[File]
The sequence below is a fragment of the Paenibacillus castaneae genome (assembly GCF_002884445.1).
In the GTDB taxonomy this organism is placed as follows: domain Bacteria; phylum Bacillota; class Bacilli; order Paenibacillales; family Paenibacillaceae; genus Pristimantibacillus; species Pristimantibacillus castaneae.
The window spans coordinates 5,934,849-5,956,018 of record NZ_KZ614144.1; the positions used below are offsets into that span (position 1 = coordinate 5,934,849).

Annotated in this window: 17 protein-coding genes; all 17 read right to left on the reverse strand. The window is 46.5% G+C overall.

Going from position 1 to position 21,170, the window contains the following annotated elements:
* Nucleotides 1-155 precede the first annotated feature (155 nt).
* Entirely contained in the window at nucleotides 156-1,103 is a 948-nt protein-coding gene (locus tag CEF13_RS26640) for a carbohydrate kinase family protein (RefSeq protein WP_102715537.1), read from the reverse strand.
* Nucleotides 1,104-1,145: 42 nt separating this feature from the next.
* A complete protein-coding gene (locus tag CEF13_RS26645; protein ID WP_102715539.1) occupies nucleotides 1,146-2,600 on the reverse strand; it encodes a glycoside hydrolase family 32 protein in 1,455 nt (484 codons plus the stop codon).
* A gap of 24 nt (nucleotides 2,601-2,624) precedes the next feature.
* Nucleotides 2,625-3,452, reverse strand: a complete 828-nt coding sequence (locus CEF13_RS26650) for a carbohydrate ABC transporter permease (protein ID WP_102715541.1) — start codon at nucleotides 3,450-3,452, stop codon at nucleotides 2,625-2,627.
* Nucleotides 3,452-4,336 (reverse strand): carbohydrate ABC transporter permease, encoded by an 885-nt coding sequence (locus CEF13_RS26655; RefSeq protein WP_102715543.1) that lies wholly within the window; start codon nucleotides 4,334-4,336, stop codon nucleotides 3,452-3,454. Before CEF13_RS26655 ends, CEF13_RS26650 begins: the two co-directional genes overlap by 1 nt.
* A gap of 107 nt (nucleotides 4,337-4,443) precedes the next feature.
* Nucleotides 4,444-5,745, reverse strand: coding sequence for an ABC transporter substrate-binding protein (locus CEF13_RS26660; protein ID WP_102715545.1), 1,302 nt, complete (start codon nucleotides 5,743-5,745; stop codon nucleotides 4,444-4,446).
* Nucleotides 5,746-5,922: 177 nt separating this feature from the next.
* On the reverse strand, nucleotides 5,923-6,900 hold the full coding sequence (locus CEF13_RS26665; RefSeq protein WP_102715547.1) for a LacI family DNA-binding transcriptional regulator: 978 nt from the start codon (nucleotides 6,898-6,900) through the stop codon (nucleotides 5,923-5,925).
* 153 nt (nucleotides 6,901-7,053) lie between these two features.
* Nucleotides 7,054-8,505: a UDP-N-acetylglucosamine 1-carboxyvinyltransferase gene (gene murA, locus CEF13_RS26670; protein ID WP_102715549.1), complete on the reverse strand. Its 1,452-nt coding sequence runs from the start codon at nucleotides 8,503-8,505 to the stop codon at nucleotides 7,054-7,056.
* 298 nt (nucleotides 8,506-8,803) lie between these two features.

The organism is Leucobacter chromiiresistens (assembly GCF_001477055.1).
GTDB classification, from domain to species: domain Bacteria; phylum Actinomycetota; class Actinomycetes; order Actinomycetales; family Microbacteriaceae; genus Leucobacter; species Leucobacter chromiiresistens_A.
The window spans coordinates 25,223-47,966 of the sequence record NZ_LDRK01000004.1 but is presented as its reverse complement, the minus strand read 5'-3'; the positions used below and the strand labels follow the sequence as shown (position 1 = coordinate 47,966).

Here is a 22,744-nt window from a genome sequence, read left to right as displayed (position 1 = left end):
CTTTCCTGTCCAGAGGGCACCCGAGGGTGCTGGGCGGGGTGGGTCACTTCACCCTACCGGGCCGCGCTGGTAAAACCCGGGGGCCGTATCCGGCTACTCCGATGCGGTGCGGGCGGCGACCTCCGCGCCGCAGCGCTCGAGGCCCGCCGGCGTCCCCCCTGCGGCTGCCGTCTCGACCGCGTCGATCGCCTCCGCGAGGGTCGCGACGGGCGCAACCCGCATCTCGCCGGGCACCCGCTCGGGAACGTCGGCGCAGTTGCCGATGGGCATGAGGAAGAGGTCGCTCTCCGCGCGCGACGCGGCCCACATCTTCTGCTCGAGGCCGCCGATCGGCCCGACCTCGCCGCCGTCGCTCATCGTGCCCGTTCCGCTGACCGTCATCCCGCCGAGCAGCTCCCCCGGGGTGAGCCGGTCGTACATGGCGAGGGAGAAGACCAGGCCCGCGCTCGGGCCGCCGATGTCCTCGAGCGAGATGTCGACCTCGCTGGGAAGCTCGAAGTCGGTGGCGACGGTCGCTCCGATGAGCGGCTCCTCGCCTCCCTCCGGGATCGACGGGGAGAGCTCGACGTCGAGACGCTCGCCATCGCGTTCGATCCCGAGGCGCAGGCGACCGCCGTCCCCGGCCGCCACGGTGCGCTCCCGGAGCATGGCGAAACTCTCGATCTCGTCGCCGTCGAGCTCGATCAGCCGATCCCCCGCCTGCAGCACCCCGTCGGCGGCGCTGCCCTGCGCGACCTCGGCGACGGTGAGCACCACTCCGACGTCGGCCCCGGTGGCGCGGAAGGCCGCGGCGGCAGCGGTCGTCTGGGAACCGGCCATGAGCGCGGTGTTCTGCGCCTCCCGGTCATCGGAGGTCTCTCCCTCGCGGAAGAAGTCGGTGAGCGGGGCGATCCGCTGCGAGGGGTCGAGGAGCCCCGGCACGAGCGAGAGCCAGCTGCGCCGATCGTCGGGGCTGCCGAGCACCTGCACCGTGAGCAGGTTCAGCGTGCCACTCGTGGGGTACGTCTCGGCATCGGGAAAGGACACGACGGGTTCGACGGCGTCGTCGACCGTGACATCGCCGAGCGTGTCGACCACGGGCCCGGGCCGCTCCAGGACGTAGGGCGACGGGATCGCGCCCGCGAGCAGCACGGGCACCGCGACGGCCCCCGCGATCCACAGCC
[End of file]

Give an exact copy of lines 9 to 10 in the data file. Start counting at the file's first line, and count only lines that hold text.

* A complete protein-coding gene (locus tag CEF13_RS26645; protein ID WP_102715539.1) occupies nucleotides 1,146-2,600 on the reverse strand; it encodes a glycoside hydrolase family 32 protein in 1,455 nt (484 codons plus the stop codon).
* A gap of 24 nt (nucleotides 2,601-2,624) precedes the next feature.